So if a team is consistently creating comprehensive documentation following all
the good practices, what is goes wrong?
To understand the problem, you should look at the requirement document as a
“diff” or a “patch” on your product. You have an existing version of live
product, you create and give the
diff to your engineering team, and they
“apply” it and you have a new version of the product.
So far so good, now what happens to those requirement documents once the feature
is live? Can someone go through those documents after 6 months, and understand
your current product? Of course not, you did not go through this “diff”/“apply”
phase just once, you must have a lot of similar cycles play out.
Imagine if the goal of the documentation was for someone to understand how your
product works. Of course, one can understand how the product works by going
through the product. But that’s tedious. There are too many roles and journeys
and edge cases. Product is the most accurate documentation of the product,
followed closely by the source code. But if your goal is to understand how your
product works, going through the live product or source code is really
ineffecient, time consuming, and prone to human errors. There may be strong
invariants and philosophies of your products that people may not deduce from
just reading the code or interacting the product.
Everyone tells you documentation is important, not just because it is important
while a feature is being developed, but also because of the hope that after the
feature is developed and someone new joins, or you have forgotten how precisely
the feature works after a few months, you do not have to waste time reverse
engineering your product or code to understand how feature works, that you do
not have bring everyone who implemented the feature in same room and have a zoom
call to rely on their memory of how things are, which is both error prone, and
time consuming, and primary reason teams get stuck, too many meetings!
There are other problems with documentation when following this workflow. In
many cases the documentation would talk about both things that may happen in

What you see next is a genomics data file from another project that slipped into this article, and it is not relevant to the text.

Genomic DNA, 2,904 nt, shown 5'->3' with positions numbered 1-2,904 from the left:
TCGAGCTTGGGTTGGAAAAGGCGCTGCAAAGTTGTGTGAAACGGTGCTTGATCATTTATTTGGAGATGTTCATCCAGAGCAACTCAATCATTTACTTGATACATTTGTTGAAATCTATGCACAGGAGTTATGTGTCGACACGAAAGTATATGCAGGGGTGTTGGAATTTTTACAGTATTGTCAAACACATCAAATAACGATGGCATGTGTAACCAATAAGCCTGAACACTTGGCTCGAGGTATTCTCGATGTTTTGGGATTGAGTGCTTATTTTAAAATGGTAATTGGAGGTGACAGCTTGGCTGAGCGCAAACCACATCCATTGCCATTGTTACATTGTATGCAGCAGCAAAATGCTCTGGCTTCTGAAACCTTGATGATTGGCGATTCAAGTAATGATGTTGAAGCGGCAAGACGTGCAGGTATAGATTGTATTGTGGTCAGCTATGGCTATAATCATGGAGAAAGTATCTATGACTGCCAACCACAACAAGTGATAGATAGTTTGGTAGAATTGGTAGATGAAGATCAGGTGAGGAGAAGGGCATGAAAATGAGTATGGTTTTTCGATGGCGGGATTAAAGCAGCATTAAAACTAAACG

long run, and things that have been identified as minimal items to be
implemented. The demarcation of what is long term vision vs what is to go for
immediate development may not be obvious from reading the documentation. Sure
someone may have created a section for whats really to go live, what can wait,
but it may be inaccurate. Further, even after things go for development, and
the release is getting delayed the cut down scope is often again cut down. And
often this second cut down scope would only be communicated in war rooms and
Jira tickets, and the original document would not be updated. Some could do it
with utmost care, sure, but history teaches us humans are prone to error despite
So let’s empathise with the poor chap or chappie for a moment, they have to go
through the documentaiton to understand how things are, they have to mentally
“merge” all the “released” requirement documents, somehow keep track of what of
this is released and what is still planned, or was planned but we have changed
out mind about it. No wonder people feel like reaching out to others on zoom
calls instead of going through this process, it’s just not humanly possible to
get accurate picture based on documentation following this workflow.
A document that is 10% in-accurate without knowing which 10% is almost useless
because the reader has to suspect every bit, double check everything, will end
up having very low confidence to whatever they deduced based on their reading,
and will feel like talking to others, or trying things out. And if that is the
alternative, why bother with documentation?
And this is what so many teams do today. They will put the documentation of the
feature in a Jira ticket! No one goes through Jira tickets that are closed,
unless investigating some major issue, not to understand how your system works.
People are often just resigned to “documentation is useless”, or “what’s the
point of writing documentation, no one reads them any way!” etc.